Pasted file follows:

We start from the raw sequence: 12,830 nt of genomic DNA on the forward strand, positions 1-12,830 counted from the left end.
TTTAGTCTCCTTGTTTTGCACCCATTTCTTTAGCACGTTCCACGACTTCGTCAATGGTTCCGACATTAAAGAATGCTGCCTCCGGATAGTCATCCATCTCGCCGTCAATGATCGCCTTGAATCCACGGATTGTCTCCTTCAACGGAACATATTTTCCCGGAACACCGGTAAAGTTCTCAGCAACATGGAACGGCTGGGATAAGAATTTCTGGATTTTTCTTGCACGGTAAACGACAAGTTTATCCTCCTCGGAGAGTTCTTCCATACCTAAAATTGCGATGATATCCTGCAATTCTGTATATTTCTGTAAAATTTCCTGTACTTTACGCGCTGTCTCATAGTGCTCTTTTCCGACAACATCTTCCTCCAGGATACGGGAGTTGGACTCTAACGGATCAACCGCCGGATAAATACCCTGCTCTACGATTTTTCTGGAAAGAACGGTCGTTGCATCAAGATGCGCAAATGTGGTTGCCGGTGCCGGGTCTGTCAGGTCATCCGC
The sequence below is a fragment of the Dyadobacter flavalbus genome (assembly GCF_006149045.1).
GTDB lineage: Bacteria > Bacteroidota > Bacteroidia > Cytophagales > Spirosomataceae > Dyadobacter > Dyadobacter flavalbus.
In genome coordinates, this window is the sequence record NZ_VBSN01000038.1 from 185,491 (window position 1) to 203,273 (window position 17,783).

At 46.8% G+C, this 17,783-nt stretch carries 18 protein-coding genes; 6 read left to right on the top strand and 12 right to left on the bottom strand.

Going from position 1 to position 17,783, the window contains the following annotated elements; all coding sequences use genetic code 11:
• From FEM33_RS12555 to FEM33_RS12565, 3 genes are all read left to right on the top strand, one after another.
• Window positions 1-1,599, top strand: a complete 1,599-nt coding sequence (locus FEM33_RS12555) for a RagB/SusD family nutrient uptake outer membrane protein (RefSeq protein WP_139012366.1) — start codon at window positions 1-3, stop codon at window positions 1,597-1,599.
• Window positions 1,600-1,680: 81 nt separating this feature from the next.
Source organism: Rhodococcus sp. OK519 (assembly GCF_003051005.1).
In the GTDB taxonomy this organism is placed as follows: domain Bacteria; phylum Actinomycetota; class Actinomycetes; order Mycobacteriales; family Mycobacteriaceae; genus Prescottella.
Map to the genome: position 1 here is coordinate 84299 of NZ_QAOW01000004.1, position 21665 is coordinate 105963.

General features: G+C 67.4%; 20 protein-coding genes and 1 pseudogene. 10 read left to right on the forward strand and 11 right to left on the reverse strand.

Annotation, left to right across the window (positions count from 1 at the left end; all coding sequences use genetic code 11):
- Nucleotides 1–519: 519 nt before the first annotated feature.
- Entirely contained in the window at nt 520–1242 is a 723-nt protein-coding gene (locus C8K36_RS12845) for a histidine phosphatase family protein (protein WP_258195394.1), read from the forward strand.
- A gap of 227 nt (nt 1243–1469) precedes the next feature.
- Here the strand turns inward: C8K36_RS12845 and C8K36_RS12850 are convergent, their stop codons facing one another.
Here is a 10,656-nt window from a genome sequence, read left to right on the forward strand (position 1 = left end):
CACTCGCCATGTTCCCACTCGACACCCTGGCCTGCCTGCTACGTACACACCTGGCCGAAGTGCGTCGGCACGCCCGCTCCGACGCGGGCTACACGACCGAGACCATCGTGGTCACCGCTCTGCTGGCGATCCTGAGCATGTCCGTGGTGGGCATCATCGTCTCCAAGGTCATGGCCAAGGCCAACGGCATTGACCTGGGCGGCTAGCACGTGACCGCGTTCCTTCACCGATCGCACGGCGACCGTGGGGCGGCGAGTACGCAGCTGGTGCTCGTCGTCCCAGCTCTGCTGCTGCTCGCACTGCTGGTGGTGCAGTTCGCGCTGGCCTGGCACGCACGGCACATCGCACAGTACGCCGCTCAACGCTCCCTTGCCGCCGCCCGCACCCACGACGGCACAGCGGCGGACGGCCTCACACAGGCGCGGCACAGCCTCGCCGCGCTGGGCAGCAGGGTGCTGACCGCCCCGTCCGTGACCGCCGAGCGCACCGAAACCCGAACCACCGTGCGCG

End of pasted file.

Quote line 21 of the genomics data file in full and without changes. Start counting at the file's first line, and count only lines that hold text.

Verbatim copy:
CACTCGCCATGTTCCCACTCGACACCCTGGCCTGCCTGCTACGTACACACCTGGCCGAAGTGCGTCGGCACGCCCGCTCCGACGCGGGCTACACGACCGAGACCATCGTGGTCACCGCTCTGCTGGCGATCCTGAGCATGTCCGTGGTGGGCATCATCGTCTCCAAGGTCATGGCCAAGGCCAACGGCATTGACCTGGGCGGCTAGCACGTGACCGCGTTCCTTCACCGATCGCACGGCGACCGTGGGGCGGCGAGTACGCAGCTGGTGCTCGTCGTCCCAGCTCTGCTGCTGCTCGCACTGCTGGTGGTGCAGTTCGCGCTGGCCTGGCACGCACGGCACATCGCACAGTACGCCGCTCAACGCTCCCTTGCCGCCGCCCGCACCCACGACGGCACAGCGGCGGACGGCCTCACACAGGCGCGGCACAGCCTCGCCGCGCTGGGCAGCAGGGTGCTGACCGCCCCGTCCGTGACCGCCGAGCGCACCGAAACCCGAACCACCGTGCGCG